Three years ago, Detroit had to decide whether they were going to keep the veteran Chauncey Billups or move forward with the young Rodney Stuckey. They chose youth over experience and Stuckeybecame the man at point guard. After a less-than-stellar three years, Detroit again faces a similar decision as Stuckey is a restricted free agent. Stuckey’s potential could lure in a couple teams, and if a team offers him a long-term contract worth starter money, Detroit would be wise to let him go …

My expectation is that Stuckey departs and Knight is named the opening-day starter. However, he will be splitting time with Will Bynum as he grows into his role. 12-14 ppg, 3-5 apg, and 2-3 topg in 28-30 mpg.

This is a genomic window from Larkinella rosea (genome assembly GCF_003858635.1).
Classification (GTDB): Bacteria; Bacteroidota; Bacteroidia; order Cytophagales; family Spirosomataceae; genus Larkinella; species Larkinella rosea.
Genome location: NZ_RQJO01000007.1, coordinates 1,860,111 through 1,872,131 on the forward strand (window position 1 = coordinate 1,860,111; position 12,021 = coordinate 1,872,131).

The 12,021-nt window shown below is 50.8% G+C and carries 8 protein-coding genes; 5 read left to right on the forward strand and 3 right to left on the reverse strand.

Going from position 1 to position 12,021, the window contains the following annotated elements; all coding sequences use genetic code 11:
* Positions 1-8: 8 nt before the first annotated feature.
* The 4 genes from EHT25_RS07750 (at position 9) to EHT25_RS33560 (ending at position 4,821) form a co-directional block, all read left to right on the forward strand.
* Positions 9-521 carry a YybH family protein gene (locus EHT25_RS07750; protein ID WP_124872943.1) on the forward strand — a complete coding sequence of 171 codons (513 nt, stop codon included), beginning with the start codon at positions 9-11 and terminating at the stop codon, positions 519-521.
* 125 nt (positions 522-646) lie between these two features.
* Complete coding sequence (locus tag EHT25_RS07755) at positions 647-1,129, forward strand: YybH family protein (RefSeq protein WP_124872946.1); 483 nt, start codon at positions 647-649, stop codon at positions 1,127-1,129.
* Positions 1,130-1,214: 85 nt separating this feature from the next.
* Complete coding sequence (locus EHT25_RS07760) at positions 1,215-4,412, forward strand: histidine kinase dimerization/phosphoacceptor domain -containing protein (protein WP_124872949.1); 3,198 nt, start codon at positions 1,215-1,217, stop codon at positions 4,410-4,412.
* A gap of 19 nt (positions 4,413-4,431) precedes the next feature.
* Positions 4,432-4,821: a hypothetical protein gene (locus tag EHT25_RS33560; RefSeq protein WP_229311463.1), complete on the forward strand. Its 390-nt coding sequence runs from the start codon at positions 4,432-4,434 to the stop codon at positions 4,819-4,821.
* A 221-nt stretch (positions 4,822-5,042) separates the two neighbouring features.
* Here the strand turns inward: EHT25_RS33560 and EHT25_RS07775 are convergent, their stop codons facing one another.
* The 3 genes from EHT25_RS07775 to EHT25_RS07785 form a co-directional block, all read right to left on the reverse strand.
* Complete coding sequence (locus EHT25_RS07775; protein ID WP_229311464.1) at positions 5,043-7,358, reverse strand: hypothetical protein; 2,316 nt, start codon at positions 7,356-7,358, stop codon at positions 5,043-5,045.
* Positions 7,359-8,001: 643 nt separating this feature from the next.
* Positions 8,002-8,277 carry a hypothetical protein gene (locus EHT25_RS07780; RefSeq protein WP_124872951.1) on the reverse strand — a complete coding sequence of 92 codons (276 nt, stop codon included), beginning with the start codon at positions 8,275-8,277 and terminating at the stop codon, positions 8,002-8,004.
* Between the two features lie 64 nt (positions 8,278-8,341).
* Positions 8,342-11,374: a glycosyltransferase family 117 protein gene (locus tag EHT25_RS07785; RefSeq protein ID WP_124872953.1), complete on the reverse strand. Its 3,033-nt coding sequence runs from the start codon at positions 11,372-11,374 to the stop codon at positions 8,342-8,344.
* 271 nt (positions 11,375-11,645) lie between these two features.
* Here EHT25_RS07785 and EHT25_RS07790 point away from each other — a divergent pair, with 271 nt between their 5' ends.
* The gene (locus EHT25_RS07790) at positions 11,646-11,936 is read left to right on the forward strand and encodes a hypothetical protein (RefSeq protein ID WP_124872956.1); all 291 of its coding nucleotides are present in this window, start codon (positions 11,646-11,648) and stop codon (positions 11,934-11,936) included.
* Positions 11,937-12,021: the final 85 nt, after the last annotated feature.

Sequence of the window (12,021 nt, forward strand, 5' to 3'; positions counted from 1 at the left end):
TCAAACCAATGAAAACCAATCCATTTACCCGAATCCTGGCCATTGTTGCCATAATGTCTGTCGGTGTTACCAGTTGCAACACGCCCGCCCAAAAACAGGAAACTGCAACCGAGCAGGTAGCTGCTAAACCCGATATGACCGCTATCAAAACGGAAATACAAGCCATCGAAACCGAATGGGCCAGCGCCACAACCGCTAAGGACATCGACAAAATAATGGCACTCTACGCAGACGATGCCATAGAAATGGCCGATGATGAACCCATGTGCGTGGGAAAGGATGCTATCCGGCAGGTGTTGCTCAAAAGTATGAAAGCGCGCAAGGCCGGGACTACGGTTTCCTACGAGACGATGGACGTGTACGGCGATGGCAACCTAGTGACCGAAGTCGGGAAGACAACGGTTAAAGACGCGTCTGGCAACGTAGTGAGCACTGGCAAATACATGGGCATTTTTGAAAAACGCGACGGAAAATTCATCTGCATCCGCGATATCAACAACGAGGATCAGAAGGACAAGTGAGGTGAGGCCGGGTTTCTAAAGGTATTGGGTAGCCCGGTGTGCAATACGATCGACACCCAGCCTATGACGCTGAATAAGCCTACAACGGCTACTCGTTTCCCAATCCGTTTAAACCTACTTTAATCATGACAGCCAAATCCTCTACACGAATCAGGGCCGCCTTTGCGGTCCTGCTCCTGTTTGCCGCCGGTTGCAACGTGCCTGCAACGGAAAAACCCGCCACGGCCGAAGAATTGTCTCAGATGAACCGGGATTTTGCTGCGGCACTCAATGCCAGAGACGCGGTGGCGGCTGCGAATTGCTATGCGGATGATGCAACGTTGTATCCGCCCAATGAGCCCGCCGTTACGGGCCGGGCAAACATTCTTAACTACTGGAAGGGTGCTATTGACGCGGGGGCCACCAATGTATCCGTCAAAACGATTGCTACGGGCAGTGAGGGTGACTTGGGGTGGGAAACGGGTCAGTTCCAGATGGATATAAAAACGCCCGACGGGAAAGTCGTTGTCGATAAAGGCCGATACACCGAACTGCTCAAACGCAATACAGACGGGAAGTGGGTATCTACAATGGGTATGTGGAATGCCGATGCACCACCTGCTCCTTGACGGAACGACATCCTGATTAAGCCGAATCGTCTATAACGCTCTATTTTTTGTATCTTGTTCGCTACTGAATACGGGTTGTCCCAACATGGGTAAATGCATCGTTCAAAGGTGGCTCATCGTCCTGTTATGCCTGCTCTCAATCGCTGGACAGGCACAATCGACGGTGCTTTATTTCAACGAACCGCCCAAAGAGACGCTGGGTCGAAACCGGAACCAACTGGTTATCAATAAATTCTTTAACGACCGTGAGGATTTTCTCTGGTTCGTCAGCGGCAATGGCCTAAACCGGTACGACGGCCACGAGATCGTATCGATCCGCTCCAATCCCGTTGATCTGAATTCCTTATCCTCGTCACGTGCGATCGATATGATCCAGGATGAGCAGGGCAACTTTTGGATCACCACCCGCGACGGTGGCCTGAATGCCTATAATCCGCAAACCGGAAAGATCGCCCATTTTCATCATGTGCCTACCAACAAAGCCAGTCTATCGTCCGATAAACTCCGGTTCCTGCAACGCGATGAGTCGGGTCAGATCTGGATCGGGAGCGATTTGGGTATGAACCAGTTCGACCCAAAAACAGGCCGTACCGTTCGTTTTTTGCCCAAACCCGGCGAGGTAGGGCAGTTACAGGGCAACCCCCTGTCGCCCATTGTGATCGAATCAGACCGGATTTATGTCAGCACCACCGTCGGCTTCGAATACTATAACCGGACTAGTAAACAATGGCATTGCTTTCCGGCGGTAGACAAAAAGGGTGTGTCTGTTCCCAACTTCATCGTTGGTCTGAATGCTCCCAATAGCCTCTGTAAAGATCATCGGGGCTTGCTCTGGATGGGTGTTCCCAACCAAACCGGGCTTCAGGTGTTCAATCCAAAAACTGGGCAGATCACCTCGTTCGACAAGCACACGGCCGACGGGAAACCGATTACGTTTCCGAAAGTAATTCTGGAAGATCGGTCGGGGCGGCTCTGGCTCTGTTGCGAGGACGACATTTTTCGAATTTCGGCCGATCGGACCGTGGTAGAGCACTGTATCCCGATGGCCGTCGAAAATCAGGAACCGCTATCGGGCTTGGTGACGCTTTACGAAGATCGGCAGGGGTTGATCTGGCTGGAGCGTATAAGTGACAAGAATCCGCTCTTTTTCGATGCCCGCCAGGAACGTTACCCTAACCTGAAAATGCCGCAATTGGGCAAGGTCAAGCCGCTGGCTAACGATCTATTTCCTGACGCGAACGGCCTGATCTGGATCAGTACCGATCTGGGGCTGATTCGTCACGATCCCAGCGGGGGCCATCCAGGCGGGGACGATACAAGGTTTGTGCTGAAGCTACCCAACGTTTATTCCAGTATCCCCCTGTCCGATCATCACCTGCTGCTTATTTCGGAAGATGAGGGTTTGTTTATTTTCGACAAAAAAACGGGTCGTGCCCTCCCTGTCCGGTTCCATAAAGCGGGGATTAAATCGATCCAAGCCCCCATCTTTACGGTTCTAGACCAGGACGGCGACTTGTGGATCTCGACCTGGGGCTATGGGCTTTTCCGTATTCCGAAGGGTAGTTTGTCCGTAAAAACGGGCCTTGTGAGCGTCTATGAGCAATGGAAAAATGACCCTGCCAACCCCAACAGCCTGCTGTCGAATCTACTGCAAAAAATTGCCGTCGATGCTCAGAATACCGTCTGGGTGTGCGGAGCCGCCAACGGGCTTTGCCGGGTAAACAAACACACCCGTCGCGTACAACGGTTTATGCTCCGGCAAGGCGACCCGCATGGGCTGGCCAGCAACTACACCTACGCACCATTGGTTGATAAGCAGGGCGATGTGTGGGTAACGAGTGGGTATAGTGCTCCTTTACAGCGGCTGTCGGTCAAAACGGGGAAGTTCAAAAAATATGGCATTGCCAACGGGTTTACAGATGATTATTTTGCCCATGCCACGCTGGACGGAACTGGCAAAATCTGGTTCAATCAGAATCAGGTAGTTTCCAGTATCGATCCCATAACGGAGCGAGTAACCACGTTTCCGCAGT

I think most Pistons followers assume it’s a foregone conclusion that Stuckey will be back, but it definitely changes things drastically if he gets a big offer elsewhere and the Pistons decide not to match. At that point, they will no longer have the luxury of deciding whether or not to bring Knight along slowly. I would love to see Knight play, but I’m not convinced big minutes and a starting role early on would be the best way for him to develop. I’d prefer Stuckey comes back on a reasonable deal and Knight simply beats him out for the point guard job.